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Android runs on a variety of devices that offer different screen sizes and densities. For applications, the Android system provides a consistent development environment across devices and handles most of the work to adjust each application's user interface to the screen on which it is displayed. At the same time, the system provides APIs that allow you to control your application's UI for specific screen sizes and densities, in order to optimize your UI design for different screen configurations. For example, you might want a UI for tablets that's different from the UI for handsets. Although the system performs scaling and resizing to make your application work on different screens, you should make the effort to optimize your application for different screen sizes and densities.
Unlike iPhones, Android devices do not have the same company developing both the software and hardware. This leads to different combinations of screen sizes, resolutions and DPIs and creates quite a challenge when designing and developing for these devices. While the iPhone 3G/S and iPhone 4 have different resolutions and DPI, they share the same screen size and the resolutions follow the same aspect ratio. Therefore, an image can be created to fit the iPhone 4’s specifications and be nicely down-scaled to the iPhone 3G/S. Credit to Steve Jobs for planning ahead and designing his phone with developers in mind.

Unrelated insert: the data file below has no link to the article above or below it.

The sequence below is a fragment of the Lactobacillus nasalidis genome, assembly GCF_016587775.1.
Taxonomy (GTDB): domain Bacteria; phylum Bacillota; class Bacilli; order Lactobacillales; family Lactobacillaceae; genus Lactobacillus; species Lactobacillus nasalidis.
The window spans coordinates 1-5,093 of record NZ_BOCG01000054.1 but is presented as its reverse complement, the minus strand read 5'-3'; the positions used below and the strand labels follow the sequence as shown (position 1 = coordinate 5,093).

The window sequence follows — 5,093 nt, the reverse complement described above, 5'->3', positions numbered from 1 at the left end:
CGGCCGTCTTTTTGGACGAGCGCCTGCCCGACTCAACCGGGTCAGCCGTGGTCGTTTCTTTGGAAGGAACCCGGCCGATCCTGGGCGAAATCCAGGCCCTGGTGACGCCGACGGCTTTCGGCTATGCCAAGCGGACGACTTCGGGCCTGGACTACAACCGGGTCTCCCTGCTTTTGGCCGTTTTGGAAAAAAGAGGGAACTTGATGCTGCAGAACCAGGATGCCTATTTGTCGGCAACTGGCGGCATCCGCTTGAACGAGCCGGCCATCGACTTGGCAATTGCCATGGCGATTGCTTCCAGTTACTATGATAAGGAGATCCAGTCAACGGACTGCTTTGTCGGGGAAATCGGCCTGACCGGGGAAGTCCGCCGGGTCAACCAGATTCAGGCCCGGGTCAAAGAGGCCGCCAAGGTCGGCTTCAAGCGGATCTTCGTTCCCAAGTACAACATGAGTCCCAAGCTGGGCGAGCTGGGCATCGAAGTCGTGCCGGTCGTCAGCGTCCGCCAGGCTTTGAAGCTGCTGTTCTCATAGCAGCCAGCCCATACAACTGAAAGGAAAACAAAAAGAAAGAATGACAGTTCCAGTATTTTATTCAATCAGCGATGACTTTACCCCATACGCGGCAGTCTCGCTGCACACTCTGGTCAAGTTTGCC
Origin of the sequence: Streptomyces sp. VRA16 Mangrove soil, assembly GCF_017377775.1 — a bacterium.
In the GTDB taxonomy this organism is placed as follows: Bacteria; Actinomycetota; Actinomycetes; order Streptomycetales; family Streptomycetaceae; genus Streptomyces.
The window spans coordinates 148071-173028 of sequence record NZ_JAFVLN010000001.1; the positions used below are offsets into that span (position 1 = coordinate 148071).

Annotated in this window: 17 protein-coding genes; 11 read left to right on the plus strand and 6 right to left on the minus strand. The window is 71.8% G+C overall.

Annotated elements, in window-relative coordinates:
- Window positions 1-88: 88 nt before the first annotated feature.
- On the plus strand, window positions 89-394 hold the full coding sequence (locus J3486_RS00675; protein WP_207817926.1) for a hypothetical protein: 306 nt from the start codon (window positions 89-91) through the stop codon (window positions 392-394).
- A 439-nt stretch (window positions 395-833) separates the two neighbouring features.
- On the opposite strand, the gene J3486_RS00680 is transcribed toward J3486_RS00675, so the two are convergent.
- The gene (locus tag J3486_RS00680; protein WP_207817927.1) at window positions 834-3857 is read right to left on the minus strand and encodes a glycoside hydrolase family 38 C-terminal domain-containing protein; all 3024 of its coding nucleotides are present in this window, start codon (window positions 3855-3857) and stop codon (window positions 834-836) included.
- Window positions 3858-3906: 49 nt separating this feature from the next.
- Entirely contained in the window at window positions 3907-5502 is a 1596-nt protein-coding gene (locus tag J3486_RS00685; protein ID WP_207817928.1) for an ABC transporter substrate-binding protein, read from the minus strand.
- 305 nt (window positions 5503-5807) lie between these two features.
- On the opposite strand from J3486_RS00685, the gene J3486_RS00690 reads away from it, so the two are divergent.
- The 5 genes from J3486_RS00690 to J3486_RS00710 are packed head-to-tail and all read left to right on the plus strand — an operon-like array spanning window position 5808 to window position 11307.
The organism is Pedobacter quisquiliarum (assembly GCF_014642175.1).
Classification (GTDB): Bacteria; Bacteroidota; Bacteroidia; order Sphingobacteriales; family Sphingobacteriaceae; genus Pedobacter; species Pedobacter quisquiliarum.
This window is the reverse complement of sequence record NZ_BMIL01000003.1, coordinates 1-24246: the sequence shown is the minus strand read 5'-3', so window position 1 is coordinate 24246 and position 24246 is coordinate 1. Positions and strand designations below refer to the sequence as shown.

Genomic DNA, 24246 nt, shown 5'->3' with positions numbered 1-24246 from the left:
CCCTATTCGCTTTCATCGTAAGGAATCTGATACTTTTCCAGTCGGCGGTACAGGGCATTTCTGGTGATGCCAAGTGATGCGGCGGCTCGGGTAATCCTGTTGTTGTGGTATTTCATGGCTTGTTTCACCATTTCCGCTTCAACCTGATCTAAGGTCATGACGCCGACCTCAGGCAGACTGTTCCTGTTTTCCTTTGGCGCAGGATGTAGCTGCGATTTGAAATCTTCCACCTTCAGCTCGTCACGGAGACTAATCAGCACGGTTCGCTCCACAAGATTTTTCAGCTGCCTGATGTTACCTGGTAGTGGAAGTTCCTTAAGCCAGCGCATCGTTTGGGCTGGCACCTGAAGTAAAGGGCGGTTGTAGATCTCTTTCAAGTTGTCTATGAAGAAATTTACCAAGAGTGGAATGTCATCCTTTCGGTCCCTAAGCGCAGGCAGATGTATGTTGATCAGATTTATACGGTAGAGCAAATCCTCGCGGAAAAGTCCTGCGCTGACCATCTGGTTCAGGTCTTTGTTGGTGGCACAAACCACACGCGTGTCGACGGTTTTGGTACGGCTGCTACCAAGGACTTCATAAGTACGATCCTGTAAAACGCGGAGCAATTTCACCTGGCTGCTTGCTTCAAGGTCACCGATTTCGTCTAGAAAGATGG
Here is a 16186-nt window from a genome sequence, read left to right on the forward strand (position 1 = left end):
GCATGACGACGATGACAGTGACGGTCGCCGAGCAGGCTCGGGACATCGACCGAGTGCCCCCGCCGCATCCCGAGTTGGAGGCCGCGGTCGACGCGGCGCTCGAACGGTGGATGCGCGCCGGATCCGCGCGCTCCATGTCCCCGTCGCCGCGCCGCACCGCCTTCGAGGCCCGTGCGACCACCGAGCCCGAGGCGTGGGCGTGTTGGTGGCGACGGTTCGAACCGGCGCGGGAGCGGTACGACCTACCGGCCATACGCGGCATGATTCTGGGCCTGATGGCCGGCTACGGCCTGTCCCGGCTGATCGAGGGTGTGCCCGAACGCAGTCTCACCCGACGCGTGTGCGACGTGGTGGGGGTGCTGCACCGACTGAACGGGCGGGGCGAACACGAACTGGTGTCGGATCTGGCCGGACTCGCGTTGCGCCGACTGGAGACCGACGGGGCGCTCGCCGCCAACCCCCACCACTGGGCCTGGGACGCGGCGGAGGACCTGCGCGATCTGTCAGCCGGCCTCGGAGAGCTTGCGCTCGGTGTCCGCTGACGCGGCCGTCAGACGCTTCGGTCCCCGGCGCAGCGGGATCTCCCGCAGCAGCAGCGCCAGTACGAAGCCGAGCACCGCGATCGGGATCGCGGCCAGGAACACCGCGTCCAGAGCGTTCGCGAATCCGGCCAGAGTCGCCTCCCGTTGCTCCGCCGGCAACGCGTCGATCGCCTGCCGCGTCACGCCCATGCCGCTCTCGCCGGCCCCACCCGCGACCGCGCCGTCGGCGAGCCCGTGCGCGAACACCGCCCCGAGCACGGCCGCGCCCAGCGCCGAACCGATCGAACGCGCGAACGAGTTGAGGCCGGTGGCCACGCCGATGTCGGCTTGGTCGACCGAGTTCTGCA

For designers, Android is the elephant in the room when it comes to app design. As much as designers would like to think it’s an iOS world in which all anyones cares about are iPhones, iPads and the App Store, nobody can ignore that Android currently has the majority of smartphone market share and that it is being used on everything from tablets to e-readers . In short, the Google Android platform is quickly becoming ubiquitous, and brands are starting to notice.
This article describes how to force the orientation of an Android view not to change ie screen not to rotate. How to lock the orientation In the onCreateDialog(int) event of the activity use the setRequestedOrientation(int) method to set the screen orientation to your chosen setting. The activity will stay in this orientation regardless of if the device is tilted or not. How to detect the current orientation To programmatically detect the current orientation of the activity use the following code snippet.
The latest version of the Android SDK, code-named Ice Cream Sandwich, reached developers this week. For the first time, the SDK provides access to the Calendar application in a legitimate fashion. One of the most common tasks that developers often want to be able to do is create new events in the user’s calendar, so today we’ll show you how. The Calendar is a common application that users rely upon on their Android devices.